Tuesday, March 18, 2014

TX State Senator Kelly Hancock says, "Wow! It's a Liberal Runaway Train!"

Kelly Hancock, Grand Prairie and Westchester's Republican representative in the Texas Senate (at least portions of it) (District 9) (see the map below) is apparently alright with some name calling with the "L" word.

A road collapsing very near or in Mr. Hancock's district (hard to know by looking at the configuration of the weirdly-drawn Republican district) inspires him to criticize those who dare discuss this bad news.  

So, Mr. Hancock, we say, "Wow." We think our "Wow" makes more sense since we thought your job was to make Texas laws to protect us from infrastructure failures.  

Once again, "WOW!"

Thursday, March 06, 2014

Vapors, Storage Tanks, Static Electricity = Catastrophic Explosion.

This photo provided by Nathan Hergert shows a fire burning at an oil and gas drilling site near Greeley, Colo., on Tuesday, March 4, 2014. Static electricity is being blamed for the massive explosion and fire at the oil and gas drilling site north of Greeley that injured two workers. 
(AP Photo/Nathan Hergert)

By Monte Whaley The Denver Post Posted: 03/04/2014 10:44:09 AM MST 

Fire crews used a foam retardant to mostly extinguish a massive fire at an oil-and-gas-drilling site north of Greeley on Monday night.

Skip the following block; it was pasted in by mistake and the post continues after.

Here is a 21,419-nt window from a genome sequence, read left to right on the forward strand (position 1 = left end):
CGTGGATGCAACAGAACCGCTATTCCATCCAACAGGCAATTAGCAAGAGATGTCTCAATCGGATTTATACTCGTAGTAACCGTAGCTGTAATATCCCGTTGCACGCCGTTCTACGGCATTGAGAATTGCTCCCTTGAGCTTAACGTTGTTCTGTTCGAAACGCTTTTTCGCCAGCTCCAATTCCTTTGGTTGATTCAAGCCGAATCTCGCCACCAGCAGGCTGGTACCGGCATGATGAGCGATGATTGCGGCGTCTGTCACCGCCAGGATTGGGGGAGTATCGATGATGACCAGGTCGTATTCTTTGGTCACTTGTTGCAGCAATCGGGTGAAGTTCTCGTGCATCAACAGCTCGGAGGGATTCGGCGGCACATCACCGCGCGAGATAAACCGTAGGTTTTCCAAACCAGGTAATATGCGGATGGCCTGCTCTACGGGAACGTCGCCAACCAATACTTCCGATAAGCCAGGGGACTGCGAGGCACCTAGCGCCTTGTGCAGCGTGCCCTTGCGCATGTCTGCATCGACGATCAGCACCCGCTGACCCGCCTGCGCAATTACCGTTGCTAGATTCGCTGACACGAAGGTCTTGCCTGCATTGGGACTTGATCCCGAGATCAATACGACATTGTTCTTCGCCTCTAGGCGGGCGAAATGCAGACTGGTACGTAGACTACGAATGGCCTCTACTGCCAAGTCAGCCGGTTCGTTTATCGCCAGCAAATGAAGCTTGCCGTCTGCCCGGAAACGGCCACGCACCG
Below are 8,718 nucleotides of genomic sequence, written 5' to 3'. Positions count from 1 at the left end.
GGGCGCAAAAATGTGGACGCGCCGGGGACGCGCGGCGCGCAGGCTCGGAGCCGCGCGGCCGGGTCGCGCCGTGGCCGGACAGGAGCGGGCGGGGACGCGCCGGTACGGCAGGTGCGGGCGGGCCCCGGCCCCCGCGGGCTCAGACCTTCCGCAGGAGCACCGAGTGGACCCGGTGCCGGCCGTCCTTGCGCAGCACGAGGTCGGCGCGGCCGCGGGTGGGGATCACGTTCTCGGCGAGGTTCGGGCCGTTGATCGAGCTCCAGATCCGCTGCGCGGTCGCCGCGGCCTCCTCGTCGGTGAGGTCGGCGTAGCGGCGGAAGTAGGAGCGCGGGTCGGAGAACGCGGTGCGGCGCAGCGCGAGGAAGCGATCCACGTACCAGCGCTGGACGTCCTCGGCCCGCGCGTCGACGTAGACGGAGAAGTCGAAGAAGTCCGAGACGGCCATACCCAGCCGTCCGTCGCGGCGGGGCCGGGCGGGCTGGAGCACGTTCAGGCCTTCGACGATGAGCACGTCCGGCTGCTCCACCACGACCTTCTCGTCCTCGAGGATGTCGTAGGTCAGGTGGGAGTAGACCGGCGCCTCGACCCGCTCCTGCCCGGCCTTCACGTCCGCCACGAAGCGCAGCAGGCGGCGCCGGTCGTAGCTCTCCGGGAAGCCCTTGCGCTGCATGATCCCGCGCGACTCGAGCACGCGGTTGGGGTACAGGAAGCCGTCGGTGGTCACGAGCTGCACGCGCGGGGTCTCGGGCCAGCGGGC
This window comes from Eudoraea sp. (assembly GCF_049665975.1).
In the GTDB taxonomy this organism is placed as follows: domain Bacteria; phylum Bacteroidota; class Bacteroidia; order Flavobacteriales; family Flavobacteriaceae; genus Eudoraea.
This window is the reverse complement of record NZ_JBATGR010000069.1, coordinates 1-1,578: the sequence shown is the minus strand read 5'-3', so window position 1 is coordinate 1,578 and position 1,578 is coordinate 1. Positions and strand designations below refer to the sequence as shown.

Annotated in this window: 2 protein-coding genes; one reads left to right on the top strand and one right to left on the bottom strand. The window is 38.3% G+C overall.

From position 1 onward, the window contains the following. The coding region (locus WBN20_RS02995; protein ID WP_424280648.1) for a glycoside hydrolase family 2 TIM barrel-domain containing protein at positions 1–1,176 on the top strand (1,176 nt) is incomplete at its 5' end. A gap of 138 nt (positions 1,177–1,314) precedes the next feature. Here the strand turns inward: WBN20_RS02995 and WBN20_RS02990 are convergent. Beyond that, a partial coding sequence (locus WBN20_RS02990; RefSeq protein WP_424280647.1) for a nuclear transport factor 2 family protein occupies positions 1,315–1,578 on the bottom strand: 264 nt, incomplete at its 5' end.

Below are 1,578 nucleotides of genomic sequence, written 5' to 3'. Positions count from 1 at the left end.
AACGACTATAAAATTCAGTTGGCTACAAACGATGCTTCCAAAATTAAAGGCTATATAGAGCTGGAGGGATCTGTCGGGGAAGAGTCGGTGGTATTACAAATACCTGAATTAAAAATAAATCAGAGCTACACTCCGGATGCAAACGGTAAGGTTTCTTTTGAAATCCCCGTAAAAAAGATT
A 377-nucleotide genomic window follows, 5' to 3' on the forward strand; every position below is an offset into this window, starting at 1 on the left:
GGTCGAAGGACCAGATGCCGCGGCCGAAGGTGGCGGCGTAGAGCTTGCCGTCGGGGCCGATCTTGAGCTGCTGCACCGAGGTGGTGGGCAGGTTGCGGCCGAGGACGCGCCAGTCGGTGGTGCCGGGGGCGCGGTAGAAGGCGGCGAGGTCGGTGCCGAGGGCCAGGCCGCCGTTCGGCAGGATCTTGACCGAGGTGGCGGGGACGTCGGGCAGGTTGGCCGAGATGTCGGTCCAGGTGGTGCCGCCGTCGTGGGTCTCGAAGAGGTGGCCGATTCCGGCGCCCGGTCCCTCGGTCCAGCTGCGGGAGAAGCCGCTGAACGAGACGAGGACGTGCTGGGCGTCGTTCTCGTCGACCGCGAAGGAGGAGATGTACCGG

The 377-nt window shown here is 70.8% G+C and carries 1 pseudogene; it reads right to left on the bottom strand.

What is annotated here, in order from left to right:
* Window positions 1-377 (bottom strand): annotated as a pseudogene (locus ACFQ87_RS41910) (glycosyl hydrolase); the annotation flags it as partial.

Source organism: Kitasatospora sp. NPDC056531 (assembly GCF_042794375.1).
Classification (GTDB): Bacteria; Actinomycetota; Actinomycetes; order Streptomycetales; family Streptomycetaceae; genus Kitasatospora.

An explosion that could have been started by static electricity rocked neighbors out of their beds at about 11:20 p.m. Monday. 

The resulting fire was seen for miles. "We were getting ready for bed, and the whole house shook," said Liz Hegert, a resident in the area, told the Greeley Tribune.

The fire came from a drilling site about 2 miles east of Lucerne near Weld County Roads 27 and 70. The Eaton Fire Protection District as well as crews from Windsor-Severance Fire Protection District and the city of Greeley responded. 


The exact cause of the blaze has yet to be determined, he said. But it could have started as workers were pulling a water/oil mixture out of storage tanks on site to take to a separator.  Static electricity may have set off the vapors. 

 "That is a distinct possibility," Kane said.